The safest way to store sliced ​​avocados and prevent them from turning brown

While you may love avocados year-round, imports of this creamy green fruit increase by as much as 40 percent in January and early February, according to an industry report, likely because of all that delicious guacamole on game day. There’s nothing wrong with consuming avocado, which contains fiber and potassium and is a plant-based source of healthy fats, according to the United States Department of Agriculture (USDA), but when it comes to the proper way to store sliced ​​avocado, it’s things are known to get a little risky.

Sliced ​​avocados tend to brown easily, and while there are many hacks that claim to prevent that process and keep avocados fresh for a month, not all of them are safe. Following the wrong advice can even lead to foodborne illness. In 2022, the U.S. Food and Drug Administration (FDA) issued a warning in response to a viral trend on social media that suggested storing whole or cut avocados in water keeps them fresh longer. The videos continue to generate more and more views.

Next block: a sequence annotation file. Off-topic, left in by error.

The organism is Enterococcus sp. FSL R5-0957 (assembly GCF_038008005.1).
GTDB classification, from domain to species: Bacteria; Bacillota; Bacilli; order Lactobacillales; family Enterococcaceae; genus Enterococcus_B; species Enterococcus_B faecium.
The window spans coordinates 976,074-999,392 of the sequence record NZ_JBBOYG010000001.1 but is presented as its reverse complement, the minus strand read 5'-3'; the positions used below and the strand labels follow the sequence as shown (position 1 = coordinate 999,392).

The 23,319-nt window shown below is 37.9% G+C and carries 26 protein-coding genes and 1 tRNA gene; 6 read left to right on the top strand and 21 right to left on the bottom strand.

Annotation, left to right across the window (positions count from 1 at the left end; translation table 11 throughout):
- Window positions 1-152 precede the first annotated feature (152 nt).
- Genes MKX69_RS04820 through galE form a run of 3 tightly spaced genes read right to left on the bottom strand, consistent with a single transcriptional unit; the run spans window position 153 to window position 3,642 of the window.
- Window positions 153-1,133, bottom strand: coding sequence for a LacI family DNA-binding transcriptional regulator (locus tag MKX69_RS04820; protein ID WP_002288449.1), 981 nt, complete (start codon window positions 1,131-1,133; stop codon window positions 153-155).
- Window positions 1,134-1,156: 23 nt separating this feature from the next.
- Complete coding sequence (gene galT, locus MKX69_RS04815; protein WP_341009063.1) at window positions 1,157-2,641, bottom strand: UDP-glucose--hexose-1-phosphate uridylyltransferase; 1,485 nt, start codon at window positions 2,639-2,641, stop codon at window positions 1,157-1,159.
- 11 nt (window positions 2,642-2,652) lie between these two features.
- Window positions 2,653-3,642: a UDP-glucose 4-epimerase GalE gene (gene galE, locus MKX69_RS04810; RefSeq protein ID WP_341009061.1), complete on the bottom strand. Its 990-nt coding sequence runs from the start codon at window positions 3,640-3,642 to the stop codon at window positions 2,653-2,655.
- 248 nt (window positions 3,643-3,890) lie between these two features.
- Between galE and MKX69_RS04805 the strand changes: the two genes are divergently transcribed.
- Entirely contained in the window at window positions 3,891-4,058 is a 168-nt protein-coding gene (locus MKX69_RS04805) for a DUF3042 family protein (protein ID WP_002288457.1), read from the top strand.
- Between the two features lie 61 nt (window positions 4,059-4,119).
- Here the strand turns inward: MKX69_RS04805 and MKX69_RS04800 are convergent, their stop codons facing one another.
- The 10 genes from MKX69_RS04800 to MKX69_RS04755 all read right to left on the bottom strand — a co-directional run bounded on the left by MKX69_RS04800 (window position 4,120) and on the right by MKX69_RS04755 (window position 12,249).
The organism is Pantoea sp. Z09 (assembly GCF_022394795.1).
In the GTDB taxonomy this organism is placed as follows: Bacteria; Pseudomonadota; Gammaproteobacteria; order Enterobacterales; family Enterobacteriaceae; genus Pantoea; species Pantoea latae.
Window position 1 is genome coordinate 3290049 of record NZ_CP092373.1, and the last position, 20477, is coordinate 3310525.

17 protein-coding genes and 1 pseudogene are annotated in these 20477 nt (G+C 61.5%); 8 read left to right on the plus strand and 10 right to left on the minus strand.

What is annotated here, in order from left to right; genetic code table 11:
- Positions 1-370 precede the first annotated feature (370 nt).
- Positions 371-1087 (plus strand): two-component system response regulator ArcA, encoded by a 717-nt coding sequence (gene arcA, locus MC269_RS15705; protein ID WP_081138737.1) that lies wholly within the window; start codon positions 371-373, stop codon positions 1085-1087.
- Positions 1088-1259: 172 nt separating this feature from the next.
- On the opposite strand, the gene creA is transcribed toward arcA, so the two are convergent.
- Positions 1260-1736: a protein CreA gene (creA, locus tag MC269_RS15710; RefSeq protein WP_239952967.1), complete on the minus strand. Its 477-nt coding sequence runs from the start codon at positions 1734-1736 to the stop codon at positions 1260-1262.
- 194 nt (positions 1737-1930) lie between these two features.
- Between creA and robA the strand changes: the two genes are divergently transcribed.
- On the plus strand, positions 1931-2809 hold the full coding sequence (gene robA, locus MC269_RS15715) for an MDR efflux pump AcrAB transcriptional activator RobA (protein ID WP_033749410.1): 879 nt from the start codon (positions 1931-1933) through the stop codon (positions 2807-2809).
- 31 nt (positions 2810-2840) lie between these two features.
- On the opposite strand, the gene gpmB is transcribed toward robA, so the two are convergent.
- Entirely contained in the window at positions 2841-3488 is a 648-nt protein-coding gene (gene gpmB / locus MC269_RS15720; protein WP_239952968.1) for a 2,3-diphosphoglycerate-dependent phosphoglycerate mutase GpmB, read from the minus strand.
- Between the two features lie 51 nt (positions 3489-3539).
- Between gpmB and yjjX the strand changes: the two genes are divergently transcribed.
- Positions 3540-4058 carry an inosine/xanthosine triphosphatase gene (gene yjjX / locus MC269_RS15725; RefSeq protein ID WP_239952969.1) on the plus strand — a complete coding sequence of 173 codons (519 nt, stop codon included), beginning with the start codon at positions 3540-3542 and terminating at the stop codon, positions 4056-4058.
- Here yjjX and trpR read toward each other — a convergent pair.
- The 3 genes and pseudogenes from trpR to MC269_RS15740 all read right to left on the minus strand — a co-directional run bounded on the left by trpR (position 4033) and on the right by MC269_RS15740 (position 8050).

In one, which received more than four and a half million views, TikTok user @sidneyraz kept half an avocado in a container of water and took it out the next day to find it was still ripe and green. Another user, @shamamamahealing, stored an uncut avocado in a jar of water in the refrigerator, which revealed perfectly smooth, green fruit inside after two weeks of soaking. Her video quickly went viral and was viewed more than six million times before she deleted it. Newsweek reported.

The idea sounds plausible. Avocados begin to brown when exposed to oxygen, in a process called oxidation, says Matt Regusci, the chief compliance officer at New Era Partners, a company that specializes in food safety compliance. “The same thing happens with apples and potatoes,” he explains. “There’s nothing wrong with the tan in terms of health risk, it just doesn’t look good.”

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